Watertown looking into trail grant funding options

The Watertown City Council has directed city staff to continue looking into grant opportunities to help pay for a potential trail that would connect the Luce Line Trail to the Riverpointe Development on the south side of town.

The council chose that trail segment from among a group of four that staff identified that would help fill in gaps in the city’s existing trail plan. The city council recently directed staff to look into grant funding opportunities to fill in some of those missing links.

Ultimately, the council opted to look further into what it is calling the “Landings Project,” a trail that would run along the east side of The Landings — near the Crow River — and provide a link to the Riverpointe area.

The project would also include the potential to stabilize riverbank in that area that is failing due to erosion. The project is estimated to cost between $220,000 and $300,000, which includes $90,000 for the bank stabilization portion.

The city is primarily hoping to target a grant from the DNR Local Trails Connections program, which offers grants to local communities to build relatively short links to existing trails to help connect areas where people live with significant public resources. That particular program would require the city to cover at least 25 percent of the costs and includes a maximum grant amount of $150,000.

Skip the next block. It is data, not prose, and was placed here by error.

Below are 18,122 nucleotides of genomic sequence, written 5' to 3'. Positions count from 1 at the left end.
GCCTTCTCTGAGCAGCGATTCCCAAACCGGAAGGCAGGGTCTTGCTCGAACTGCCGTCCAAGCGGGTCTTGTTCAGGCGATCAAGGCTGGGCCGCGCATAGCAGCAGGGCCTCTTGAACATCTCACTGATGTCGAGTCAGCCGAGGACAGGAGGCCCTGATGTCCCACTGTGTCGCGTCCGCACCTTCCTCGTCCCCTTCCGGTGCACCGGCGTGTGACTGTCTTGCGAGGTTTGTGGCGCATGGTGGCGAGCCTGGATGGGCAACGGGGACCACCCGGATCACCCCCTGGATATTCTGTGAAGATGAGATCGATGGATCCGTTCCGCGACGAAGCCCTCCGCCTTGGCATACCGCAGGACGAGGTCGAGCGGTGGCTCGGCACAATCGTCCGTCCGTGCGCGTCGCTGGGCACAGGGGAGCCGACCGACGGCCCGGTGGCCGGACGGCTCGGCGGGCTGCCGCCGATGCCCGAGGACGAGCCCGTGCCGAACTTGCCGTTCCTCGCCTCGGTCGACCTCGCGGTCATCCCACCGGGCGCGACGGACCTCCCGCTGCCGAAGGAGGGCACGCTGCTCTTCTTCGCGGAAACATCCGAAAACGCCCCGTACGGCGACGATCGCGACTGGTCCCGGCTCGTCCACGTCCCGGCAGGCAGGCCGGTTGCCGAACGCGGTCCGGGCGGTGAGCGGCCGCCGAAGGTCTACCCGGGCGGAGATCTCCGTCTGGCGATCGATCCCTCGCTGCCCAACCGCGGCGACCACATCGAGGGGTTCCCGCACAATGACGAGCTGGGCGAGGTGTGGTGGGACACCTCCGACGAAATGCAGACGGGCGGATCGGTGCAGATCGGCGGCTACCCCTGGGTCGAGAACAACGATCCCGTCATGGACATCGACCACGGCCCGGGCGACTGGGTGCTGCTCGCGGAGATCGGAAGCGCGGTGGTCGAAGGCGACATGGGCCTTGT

The city has discussed this trail option in the past, and according to City Administrator Luke Fischer, it was somewhat controversial. The new segment of trail would be immediately adjacent to back yards of the easternmost homes in The Landings neighborhood, and would run between those yards and the Crow River.

Of the four potential trails linkages presented to the city council for their consideration, the Landings Project actually was not the top priority for a new trail, but rather, the one that the city council felt would be most likely to be selected for grant funding based on the DNR’s criteria. The option that generally seemed to be the council’s favorite was a trail segment that would run along Newton Avenue, connecting County Highway 10 with the King’s Highland neighborhood.

The council generally seemed to agree that a trail here would be the most frequently used and would address a safety issue — there are no sidewalks in this frequently traveled stretch of road — but decided that this option would not be as likely to receive DNR grant funding as The Landings Project.

Instead, the council directed city staff to continue to look into other grant funding possibilities for a trail along Newton Avenue. This particular option carries an estimated price tag of $260,000 to $345,000, which includes right-of-way acquisition along the entire 0.6-mile length.

Other options that were up for consideration included what was called the Derson Loop, where the Luce Line trail would be rerouted to hug the river in the downtown area, and a segment that would connect the King’s Highland neighborhood to the Luce Line trail.

 

Contact Matt Bunke at matt.bunke@ecm-inc.com

 
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